Neurochemical responses to chronic oral aluminium administration have been studied in rats. Aluminium (0.3%) was added to drinking water of adult rats for four weeks or longer and weanling rats were given aluminium for eight weeks. Selective cognitive impairment was demonstrated in the adult rats. Aluminium inhibited calcium flux and phosphoinositide metabolism, one product of which (inositol 1,4,5-trisphosphate) modulates intracellular calcium levels. In weanling rats aluminium decreased the in vivo concentration of inositol 1,4,5-trisphosphate in the hippocampus. An increase in cyclic AMP concentrations by 30-70% in various brain regions in adult and weanling rats was found. Aluminium enhanced agonist-stimulated but not basal cyclic AMP production in vitro. It was postulated that aluminium inhibits the GTPase activity of the stimulatory G protein, Gs, leading to prolonged activation of Gs after receptor stimulation and increased cyclic AMP production. Aluminium treatment also increased the phosphorylation of microtubule-associated protein 2 (MAP-2) and the 200 kDa neurofilament protein (NF-H) but several other phosphoproteins were unaffected. Concentrations of seven structural proteins--MAP-2, tau, NF-H, NF-M (150 kDa), NF-L (68 kDa), tubulin and spectrin--were measured in rat brain regions by immunoblot methods. MAP-2 was most consistently decreased. These studies show that chronic oral aluminium administration to rats has significant neurochemical consequences. Three sites of action are implicated: altered calcium homeostasis, enhanced cyclic AMP production, and changes in cytoskeletal protein phosphorylation states and concentrations.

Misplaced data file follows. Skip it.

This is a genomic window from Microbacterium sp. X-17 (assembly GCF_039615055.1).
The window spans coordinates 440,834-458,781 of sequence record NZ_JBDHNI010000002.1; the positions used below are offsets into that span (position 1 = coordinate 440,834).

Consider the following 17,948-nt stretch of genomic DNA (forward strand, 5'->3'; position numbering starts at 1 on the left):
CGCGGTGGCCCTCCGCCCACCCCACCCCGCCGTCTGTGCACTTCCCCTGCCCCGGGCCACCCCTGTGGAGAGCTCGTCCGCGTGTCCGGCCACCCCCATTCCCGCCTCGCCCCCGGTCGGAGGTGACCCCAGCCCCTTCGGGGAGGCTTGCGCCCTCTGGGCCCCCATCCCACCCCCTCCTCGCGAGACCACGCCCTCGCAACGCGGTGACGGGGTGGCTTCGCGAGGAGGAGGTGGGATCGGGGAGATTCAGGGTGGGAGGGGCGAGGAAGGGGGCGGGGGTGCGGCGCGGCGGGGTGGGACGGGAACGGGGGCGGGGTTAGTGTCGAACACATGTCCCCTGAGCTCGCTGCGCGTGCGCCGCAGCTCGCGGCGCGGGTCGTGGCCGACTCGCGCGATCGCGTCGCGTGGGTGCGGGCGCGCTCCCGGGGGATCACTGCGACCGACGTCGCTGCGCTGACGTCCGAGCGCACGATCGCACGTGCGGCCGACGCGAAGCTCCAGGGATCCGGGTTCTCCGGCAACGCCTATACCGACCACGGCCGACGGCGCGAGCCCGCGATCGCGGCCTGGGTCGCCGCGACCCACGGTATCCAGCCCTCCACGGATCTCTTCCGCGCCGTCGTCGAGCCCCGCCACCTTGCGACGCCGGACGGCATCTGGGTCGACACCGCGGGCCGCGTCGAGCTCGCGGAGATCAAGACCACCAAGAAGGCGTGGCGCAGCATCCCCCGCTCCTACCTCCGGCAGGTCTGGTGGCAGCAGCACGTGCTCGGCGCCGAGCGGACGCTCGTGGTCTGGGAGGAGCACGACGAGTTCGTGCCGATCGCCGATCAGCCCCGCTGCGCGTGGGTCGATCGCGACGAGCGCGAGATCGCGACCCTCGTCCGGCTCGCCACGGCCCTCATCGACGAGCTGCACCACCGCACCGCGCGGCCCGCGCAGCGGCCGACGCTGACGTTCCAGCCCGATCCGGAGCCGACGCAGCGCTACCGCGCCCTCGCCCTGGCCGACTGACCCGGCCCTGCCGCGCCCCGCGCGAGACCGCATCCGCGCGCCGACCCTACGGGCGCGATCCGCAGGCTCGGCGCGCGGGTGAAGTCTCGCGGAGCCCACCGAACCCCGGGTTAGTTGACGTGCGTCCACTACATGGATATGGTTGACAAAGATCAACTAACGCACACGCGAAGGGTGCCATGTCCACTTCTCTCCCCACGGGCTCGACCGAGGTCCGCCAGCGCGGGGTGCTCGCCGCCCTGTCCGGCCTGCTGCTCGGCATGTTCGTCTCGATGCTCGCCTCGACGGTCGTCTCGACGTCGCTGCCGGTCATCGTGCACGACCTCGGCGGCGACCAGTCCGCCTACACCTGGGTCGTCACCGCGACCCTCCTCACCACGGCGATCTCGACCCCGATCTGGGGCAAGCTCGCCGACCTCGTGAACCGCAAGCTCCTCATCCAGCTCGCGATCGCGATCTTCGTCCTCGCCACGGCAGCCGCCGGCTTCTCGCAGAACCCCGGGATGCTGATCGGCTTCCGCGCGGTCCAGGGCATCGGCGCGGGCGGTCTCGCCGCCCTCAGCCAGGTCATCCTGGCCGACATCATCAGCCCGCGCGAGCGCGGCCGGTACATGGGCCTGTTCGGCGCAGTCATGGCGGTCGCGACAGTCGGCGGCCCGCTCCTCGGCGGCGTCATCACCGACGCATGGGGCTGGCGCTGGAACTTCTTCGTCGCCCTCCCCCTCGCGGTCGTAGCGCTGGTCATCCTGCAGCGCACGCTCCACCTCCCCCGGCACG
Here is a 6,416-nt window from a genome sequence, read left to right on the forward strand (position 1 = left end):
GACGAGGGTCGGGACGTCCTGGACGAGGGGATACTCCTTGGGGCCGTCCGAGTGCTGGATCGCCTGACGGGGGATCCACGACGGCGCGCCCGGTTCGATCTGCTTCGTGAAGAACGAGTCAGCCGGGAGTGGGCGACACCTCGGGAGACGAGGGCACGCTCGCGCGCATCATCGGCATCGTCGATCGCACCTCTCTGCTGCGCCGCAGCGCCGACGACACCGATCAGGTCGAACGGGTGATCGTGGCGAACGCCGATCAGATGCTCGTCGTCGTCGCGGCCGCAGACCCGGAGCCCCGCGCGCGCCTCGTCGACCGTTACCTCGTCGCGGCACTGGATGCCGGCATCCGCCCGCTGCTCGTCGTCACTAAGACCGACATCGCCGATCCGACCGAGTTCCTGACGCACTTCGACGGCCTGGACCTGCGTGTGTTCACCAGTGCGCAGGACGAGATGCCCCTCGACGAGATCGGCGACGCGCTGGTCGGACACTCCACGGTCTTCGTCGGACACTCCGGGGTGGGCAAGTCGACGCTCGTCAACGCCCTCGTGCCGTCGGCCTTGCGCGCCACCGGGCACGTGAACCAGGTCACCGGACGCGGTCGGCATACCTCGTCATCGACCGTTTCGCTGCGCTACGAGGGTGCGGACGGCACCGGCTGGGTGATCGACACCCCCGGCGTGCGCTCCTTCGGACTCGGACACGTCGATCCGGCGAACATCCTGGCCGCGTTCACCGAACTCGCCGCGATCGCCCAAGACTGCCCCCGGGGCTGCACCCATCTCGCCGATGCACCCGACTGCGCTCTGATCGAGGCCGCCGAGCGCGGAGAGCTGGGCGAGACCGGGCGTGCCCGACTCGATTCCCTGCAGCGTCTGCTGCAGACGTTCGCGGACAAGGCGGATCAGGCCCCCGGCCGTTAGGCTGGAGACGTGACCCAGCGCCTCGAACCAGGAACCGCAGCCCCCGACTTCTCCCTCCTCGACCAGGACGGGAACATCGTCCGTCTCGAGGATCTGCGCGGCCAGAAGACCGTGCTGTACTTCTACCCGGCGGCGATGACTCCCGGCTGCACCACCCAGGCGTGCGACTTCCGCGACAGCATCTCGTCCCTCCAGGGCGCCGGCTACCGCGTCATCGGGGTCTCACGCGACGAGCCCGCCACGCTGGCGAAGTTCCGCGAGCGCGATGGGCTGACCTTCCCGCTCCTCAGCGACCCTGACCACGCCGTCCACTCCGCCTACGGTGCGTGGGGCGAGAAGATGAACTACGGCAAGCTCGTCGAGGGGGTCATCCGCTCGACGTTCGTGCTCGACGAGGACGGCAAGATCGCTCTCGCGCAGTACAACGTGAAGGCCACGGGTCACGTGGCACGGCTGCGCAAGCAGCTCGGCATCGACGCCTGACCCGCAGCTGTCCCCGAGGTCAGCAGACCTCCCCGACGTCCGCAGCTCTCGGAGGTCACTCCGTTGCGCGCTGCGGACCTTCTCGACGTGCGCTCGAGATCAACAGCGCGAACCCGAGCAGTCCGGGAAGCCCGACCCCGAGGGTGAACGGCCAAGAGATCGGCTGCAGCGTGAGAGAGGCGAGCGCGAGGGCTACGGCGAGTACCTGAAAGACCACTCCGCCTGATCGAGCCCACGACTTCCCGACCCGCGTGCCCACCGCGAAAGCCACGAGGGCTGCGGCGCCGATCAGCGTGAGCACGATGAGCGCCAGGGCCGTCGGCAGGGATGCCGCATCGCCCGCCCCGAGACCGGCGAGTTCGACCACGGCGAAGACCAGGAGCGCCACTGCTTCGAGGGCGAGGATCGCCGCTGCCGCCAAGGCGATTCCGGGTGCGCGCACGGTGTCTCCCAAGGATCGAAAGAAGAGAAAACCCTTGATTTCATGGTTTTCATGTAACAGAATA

|Original language||English (US)|
|Pages (from-to)||254-262; discussion 262-267|
|Journal||Ciba Foundation symposium|
|State||Published - 1992|
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